Sunscreen: Preferably SPF 15+ should be applied on all exposed areas of the body. Its important to note that sunscreen must be applied repeatedly for optimum protection.Ears, and parts behind the neck and feet must not be ignored. Also, if your child is playing in the water, do use a water resistant sunscreen
Set up shade: If your house doesn’t has abundant shadow of trees, you may want to prop up tents, or cover the verandah with Green shade cloth to create shaded play area for your kids
Play Schedule: Restrict your child’s outing from 10:00 am to 16:00 hrs. These are the peak sun hours during summers and UV rays are most damaging during this period
Wear Hats: Hats that cover up ears and provide shade to the face, neck, scalp are easy to use and often comes in trendy colors. Such hats can be used for great protection against the sun, and the areas not shaded by the hat can be dabbed with a sunscreen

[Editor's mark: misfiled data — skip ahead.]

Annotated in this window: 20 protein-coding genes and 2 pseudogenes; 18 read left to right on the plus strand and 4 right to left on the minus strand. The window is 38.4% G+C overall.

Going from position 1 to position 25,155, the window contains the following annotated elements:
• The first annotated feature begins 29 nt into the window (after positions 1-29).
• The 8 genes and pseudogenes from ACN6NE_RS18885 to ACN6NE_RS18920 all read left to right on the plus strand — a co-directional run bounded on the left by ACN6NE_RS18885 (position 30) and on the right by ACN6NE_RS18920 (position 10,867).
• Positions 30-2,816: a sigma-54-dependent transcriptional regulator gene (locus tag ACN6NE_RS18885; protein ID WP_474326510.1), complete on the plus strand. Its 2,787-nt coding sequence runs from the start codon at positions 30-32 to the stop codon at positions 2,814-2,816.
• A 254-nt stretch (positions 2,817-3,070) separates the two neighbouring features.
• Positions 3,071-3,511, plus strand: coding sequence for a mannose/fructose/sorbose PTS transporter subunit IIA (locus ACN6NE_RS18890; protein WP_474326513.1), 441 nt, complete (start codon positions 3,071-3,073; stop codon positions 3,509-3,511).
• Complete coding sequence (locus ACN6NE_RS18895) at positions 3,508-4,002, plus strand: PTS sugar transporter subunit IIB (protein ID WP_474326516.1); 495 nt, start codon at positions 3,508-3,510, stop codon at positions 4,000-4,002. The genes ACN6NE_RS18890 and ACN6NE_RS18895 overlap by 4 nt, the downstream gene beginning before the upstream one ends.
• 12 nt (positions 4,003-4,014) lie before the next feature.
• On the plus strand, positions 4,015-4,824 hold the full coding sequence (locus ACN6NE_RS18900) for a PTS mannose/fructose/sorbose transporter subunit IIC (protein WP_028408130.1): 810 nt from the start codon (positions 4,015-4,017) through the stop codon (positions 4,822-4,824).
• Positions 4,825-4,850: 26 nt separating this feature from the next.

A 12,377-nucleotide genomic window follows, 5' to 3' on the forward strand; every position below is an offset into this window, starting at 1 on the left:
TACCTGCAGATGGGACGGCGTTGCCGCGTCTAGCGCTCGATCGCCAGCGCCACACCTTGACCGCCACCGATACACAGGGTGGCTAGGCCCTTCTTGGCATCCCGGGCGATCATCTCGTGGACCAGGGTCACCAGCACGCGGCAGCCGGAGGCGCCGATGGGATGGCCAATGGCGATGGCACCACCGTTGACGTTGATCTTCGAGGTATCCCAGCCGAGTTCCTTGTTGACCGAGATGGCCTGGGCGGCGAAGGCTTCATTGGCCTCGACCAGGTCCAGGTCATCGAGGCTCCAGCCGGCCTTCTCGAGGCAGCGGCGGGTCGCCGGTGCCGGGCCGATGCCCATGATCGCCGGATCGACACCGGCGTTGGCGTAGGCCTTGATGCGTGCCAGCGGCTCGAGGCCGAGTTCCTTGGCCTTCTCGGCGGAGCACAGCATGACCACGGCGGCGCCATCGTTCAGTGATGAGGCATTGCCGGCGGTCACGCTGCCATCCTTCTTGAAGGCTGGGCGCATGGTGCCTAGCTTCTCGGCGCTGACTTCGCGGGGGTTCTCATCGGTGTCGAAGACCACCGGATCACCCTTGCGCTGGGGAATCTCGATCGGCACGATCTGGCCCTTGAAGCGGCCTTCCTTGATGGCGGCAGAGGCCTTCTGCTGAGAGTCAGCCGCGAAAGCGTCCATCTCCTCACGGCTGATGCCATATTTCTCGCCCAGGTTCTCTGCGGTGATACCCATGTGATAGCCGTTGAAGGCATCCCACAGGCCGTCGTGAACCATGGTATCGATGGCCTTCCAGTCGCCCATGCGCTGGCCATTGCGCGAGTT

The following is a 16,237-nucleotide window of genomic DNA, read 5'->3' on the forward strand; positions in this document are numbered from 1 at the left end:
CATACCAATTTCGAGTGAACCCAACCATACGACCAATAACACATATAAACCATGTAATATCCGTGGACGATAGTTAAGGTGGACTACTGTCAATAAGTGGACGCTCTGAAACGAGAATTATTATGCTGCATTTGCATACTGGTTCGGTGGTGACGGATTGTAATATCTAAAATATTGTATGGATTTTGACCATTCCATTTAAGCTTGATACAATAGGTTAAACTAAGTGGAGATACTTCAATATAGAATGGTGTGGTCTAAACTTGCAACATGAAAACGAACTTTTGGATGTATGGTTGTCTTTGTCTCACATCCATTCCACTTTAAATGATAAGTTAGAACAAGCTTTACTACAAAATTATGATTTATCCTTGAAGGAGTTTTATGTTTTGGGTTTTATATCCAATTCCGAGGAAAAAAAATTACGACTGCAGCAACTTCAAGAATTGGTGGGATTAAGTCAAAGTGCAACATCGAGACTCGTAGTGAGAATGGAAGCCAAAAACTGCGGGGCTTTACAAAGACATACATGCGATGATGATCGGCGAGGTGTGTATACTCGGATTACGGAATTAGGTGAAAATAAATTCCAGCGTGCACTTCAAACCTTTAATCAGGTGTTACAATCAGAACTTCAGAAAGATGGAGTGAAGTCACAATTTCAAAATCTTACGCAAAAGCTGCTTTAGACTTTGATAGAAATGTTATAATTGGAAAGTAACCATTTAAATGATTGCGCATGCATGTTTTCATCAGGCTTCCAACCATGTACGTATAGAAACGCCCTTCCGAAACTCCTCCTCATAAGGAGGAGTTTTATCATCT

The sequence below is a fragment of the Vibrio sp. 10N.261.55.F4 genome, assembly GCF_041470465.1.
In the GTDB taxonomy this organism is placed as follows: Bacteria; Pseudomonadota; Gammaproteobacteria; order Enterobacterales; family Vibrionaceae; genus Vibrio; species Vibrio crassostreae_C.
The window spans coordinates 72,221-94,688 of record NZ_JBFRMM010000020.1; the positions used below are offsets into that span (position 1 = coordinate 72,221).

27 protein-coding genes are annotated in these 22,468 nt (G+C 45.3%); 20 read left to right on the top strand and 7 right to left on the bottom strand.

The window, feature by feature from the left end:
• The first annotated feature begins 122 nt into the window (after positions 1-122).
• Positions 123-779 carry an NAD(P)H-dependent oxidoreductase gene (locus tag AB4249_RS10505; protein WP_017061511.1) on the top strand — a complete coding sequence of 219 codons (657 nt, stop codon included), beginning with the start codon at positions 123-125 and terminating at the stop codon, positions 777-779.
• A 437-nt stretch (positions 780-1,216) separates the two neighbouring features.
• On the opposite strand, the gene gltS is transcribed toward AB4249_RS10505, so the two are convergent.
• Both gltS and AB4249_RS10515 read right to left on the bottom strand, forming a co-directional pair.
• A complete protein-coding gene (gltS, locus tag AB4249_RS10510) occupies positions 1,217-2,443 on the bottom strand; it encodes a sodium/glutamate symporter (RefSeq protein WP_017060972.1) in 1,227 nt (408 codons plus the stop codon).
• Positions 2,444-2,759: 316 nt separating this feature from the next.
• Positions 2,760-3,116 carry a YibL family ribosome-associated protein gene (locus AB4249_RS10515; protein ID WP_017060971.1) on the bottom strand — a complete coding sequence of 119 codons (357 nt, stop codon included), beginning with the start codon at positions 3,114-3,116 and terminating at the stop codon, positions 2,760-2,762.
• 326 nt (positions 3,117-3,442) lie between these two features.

Keep a summer first aid box handy: Mishaps are likely to happen when kids are around. Keeping a handy first aid box would be idel when you go out for a summer picnic or take a swim in the pool
A healthy sun exposure is the key to be sun smart. Totally missing sun is not advisable. Vitamin D, synthesized from sun is important for healthy development of bones. You may obtain it from early morning or late evening walk and other outdoor activities. Protect your kids from sun now to prevent skin cancer in later life.